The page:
According to the German advocacy group Urgewald, nearly half of the coal industry plans to create new projects to use the dirtiest fossil fuel in existence, and many businesses are refusing to retire their assets even as extreme weather events get more severe and frequent all over the world.
According to an annual update released Thursday (October 6, 2022) by Urgewald and 40 partner NGOs, 490 of the 1,064 firms on its Global Coal Exit List were pursuing the construction of new coal mines, power plants, or transportation infrastructure.
It indicates that despite the conclusion of the U.N. climate summit in Glasgow last year, which called for “accelerating efforts towards the phasedown of unabated coal,” 46% of the corporations polled remain committed to growing.
Less than 3% of those asked, according to the study, which constitutes the largest public database on the coal industry in the world, had stated timely coal exit dates.
“Pursuing new coal projects in the midst of a climate emergency is reckless, irresponsible behavior,” said Heffa Schuecking, director of Urgewald. “Investors, banks, and insurers should ban these coal developers from their portfolios immediately.”
As the fossil fuel with the highest emissions of carbon, coal must be replaced as soon as possible in order to make the switch to renewable energy sources.
Of course, the primary cause of the climate issue is the use of fossil fuels like coal, oil, and gas.
Just recently, China had the worst heatwave in recorded climate history, Europe had its hottest summer in 500 years, and unprecedented floods drowned a third of Pakistan.
In the midst of a sharp decline in Russian gas shipments, some European governments have grudgingly turned to coal to help prevent a winter supply deficit. Moscow has throttled gas supplies amid a bitter energy stand-off provoked by the Kremlin’s war in Ukraine.
Clear and near coal exit dates
Speaking ahead of the COP27 climate summit in Sharm el-Sheikh next month, U.N. Secretary-General Antonio Guterres warned, “we are in a life-or-death struggle for our own safety today and our survival tomorrow.”
“This is no time for pointing fingers or twiddling thumbs. It is time for a quantum level compromise between developed and emerging economies,” he added.
The NGOs report said there are currently more than 6,500 coal plant units globally with a combined capacity of 2,067 gigawatts. It says that whether humanity is able to keep global heating from surpassing the critical temperature threshold of 1.5 degrees Celsius depends “first and foremost on how quickly we phase out this enormous coal plant fleet.”
The historic 2015 Paris Agreement set an aspirational global temperature limit of 1.5 degrees Celsius. Because of the increased likelihood of so-called tipping points over this level, it is acknowledged as a key global target.
The vast majority of companies on the GCEL still have no intention of retiring the coal assets, which are propelling us towards a breakdown of our climate systems.Heffa Schuecking (Director of Urgewald)
The world’s richest nations must shut down its coal power plants by the end of the decade at the latest, and by 2040 for the rest of the world, according to the IEA’s roadmap to net zero by 2050, which was published in May of last year.
But unlike high-income nations like Italy, France, and the United Kingdom, the United States has not yet established a timeframe for the phase-out of all of its coal power facilities.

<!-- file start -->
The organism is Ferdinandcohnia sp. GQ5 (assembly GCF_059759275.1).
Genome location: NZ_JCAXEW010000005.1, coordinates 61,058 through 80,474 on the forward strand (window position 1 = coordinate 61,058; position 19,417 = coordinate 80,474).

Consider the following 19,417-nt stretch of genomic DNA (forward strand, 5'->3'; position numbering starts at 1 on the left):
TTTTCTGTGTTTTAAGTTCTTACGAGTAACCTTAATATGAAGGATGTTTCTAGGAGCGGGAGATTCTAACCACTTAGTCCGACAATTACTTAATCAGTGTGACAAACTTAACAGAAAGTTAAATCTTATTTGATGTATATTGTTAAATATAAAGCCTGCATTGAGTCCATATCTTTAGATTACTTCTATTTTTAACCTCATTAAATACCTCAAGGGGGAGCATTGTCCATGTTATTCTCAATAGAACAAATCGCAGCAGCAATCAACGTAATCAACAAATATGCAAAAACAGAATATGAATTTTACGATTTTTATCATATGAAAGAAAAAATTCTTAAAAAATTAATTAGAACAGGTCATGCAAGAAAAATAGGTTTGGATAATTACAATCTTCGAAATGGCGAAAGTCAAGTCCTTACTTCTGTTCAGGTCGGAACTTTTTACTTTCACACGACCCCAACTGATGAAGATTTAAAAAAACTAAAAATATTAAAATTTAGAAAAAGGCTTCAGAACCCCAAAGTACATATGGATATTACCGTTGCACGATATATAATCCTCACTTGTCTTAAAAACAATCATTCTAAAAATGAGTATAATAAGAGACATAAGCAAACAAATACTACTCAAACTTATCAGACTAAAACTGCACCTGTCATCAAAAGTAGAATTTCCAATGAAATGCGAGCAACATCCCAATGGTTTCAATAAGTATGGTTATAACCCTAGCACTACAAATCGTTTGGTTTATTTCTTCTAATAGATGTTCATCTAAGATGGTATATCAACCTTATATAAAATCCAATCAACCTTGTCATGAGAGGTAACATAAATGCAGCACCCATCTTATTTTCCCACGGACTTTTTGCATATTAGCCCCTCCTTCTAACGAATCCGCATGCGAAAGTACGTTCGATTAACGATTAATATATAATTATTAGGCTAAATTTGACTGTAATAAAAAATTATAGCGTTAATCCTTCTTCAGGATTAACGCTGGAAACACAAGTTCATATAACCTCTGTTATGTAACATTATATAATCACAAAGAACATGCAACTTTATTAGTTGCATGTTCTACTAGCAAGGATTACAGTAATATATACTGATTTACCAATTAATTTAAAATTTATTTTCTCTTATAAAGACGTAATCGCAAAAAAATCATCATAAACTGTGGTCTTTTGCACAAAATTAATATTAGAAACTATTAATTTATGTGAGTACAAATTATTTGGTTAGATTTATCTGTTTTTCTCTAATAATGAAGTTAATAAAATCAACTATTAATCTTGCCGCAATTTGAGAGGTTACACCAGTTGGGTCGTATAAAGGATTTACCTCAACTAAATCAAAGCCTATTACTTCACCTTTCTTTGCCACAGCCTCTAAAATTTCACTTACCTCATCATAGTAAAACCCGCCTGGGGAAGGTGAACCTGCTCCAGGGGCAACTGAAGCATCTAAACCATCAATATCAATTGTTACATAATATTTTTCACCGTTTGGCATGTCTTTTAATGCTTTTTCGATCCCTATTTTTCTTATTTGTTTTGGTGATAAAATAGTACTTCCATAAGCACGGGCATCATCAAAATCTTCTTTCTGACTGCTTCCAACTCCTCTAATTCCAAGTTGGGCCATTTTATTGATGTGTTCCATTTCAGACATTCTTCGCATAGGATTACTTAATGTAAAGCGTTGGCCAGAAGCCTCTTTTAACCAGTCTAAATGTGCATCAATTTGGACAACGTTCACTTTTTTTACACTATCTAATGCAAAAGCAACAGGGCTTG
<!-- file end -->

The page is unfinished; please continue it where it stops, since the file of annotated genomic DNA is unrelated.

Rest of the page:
“While the warnings issued by IPCC and UNEP become more and more dire from one UN Climate Summit to the next, our data regarding companies’ transition plans remains depressingly consistent,” Schuecking said.
“The vast majority of companies on the GCEL still have no intention of retiring the coal assets, which are propelling us towards a breakdown of our climate systems. A real transition requires clear and near coal exit dates.”
Urgewald’s Schuecking told CNBC that since the 2015 Paris accord was signed, the global coal plant fleet had seen a net increase of roughly 157 gigawatts. That is equal to the combined coal fleets of Germany, Russia, Japan, and Poland.
According to the study, there are still plans for 467 gigawatts of new coal-fired capacity around the world. And, if fulfilled, these projects would expand the world’s existing coal power capacity by 23%.
“Stopping investing in or financing coal developers, that should be a no-brainer. I just don’t see how anyone can be serious about the Paris goals or be an institution that takes climate seriously if you’re still involved with coal developers,” Schuecking said.
China’s coal habit
China was found to be responsible for 61% of all planned coal power capacity additions and, perhaps unsurprisingly, the top four coal plant developers were found to be Chinese companies: China Huaneng Group, China Energy Investment Corporation, China Datang Corporation and China Huadian Corporation.
According to the study, China Energy Investment Corporation produced the most thermal coal in the world last year with 570 million metric tons. Coal India, which generated 557 million tons of thermal coal in 2021, came in second place.
Lidy Nacpil, coordinator of the Asian People’s Movement on Debt and Development, a regional alliance of community organizations and NGOs, said the world welcomed Chinese President Xi Jinping’s announcement last year that Beijing would stop building new coal power plants abroad.
“But China needs to adopt similar measures for its domestic energy system if it wants to become an actor for a 1.5°C world,” Nacpil said.